Withholding Consent In A Commercial Context - What's Reasonable?

In the recent case of Porton Capital Technology Funds & Ors v 3M UK Holdings Ltd & Anor1 the English High Court considered the relevant principles to be applied where a Share Purchase Agreement ("SPA") provided that the purchaser of the business could not cease to carry on the business without the vendor's consent, such consent "not to be unreasonably withheld". The case provides useful guidance on the meaning to be applied to this phrase in a commercial context. Background The defendant purchased Acolyte Biomedica Limited ("Acolyte") under a SPA in February 2007. The consideration consisted of £10.4m in cash and an earn-out payment based on net sales for the year 2009, capped at £41m. The claimants represented 60% of the shareholder vendors. Acolyte's product was a product used in detecting MRSA called BacLite. The business subsequently failed and it ceased in December 2008. There were therefore no sales in 2009, to form the basis of the earn-out payment. The claimants alleged that the defendant breached the SPA in ceasing to carry on the business. The defendants argued that they were entitled to terminate the business in circumstances where they had requested consent and offered compensation to the claimants in the sum of US$1.07m calculated on the basis of estimated sales for 2009. The defendant argued that the claimant acted unreasonably in withholding their consent to cease business in late 2008. The claimants also alleged that the defendant was in breach of its obligation to diligently seek regulatory approval for and to actively market BacLite, and that the claimants lost 60% of the net sales which should have been in the region of £32m. Decision The SPA provided that the defendant "without the written consent of the vendors, which shall not be unreasonably withheld, shall not...cease to carry on its business...". By letters dated 14 July and 15 August 2008, the defendant invited the claimants to consent to the cessation of the business. The claimants refused to provide this consent. Unusually, the claimants relied on principles which have been developed in landlord and tenant cases, such as International Drilling Fluids Ltd v Louisville Investments (Uxbridge) Ltd2. The Court agreed with the claimant's approach and found that the following principles apply in determining whether consent has been unreasonably withheld in a commercial context:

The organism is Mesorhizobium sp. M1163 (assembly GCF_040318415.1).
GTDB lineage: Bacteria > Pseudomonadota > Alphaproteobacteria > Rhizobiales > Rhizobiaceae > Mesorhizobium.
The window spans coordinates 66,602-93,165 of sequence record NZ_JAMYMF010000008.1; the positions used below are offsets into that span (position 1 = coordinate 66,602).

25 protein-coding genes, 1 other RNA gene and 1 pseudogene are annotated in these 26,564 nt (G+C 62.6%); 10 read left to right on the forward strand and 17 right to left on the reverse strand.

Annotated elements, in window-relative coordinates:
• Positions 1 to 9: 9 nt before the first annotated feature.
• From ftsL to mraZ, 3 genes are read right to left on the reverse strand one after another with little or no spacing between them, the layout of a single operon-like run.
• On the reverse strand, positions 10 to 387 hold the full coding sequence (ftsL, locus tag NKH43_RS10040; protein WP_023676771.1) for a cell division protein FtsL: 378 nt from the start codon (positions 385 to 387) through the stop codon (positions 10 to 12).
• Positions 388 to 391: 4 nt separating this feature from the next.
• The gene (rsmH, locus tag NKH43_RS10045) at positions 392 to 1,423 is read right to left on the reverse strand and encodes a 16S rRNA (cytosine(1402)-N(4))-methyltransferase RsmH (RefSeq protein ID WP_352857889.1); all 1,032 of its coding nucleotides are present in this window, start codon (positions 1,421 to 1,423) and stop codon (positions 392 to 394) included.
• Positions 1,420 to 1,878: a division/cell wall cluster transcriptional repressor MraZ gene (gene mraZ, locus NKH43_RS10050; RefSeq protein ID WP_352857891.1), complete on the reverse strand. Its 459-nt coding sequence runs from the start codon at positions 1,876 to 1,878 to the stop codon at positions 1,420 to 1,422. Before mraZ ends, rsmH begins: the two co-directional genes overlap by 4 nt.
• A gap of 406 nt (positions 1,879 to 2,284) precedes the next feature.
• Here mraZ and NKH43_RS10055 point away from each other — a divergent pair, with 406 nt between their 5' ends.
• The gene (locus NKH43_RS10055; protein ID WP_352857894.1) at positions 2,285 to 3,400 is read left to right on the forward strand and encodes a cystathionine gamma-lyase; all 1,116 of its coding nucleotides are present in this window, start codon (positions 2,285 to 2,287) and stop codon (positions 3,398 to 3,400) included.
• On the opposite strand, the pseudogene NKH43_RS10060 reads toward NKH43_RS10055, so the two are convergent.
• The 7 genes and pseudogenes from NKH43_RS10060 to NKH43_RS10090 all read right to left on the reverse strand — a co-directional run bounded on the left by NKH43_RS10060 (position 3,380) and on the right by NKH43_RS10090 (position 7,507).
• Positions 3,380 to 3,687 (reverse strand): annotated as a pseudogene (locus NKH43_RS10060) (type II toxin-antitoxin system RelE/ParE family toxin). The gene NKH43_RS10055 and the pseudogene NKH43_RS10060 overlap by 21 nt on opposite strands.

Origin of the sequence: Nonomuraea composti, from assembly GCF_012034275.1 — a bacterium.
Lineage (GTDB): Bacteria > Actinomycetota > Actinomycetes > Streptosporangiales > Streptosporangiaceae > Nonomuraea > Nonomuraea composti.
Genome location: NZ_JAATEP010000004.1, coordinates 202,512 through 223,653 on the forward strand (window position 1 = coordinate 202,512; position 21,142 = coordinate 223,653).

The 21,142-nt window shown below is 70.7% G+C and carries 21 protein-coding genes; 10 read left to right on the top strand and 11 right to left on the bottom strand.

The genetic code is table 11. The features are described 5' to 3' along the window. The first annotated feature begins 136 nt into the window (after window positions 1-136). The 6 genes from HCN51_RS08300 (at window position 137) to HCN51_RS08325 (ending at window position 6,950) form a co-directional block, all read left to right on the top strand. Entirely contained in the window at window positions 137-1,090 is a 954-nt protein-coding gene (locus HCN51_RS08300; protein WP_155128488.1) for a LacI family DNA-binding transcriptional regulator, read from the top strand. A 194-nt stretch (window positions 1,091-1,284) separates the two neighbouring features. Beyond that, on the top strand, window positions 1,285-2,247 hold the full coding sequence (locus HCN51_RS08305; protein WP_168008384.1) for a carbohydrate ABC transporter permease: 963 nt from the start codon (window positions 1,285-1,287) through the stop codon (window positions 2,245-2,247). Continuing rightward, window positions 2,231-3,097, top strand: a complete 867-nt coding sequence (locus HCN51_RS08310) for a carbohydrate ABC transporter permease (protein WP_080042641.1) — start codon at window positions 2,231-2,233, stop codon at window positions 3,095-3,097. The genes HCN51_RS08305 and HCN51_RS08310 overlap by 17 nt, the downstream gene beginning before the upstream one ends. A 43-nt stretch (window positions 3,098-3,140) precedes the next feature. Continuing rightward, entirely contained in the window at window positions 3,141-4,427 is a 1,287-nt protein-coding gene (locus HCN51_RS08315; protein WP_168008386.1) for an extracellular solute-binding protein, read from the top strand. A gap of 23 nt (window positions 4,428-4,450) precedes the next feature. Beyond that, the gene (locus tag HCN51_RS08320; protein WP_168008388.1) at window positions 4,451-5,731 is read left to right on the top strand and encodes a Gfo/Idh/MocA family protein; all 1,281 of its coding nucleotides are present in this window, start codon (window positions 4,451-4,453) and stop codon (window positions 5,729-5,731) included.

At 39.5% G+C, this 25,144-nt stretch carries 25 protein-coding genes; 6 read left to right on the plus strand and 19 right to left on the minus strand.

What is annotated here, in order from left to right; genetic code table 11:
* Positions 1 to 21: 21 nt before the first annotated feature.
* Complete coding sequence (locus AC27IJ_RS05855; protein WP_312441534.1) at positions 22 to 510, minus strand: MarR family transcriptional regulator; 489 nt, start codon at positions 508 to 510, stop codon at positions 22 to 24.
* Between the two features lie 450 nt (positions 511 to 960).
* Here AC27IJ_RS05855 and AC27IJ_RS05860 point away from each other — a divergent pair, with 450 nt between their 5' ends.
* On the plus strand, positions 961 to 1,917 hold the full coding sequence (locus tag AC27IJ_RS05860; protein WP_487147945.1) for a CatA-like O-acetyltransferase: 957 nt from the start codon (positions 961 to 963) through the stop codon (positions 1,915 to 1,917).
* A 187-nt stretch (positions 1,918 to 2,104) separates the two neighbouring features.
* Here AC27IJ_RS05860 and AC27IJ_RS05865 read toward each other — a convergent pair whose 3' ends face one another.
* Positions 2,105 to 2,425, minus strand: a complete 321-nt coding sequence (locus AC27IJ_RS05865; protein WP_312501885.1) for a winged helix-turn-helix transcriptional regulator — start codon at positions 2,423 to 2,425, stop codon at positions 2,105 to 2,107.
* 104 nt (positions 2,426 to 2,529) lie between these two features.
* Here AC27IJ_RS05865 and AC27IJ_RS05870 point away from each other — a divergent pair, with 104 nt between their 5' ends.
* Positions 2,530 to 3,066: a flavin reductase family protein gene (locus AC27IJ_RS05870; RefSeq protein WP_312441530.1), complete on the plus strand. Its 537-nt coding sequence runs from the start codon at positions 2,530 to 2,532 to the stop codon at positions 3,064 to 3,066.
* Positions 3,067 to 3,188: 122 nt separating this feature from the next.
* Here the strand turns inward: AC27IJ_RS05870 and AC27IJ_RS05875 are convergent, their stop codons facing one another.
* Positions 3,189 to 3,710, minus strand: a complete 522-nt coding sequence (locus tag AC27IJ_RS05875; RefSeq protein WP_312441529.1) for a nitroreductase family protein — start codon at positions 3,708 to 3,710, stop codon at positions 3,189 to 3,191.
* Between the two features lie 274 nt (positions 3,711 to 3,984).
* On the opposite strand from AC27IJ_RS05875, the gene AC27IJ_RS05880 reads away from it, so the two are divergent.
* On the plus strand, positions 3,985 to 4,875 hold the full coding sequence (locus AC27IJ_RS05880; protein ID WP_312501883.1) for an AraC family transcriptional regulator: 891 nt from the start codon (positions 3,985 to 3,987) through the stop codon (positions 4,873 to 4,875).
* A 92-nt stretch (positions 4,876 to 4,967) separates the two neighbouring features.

1. The burden is on the party that requested consent...

To continue reading

Request your trial

VLEX uses login cookies to provide you with a better browsing experience. If you click on 'Accept' or continue browsing this site we consider that you accept our cookie policy. ACCEPT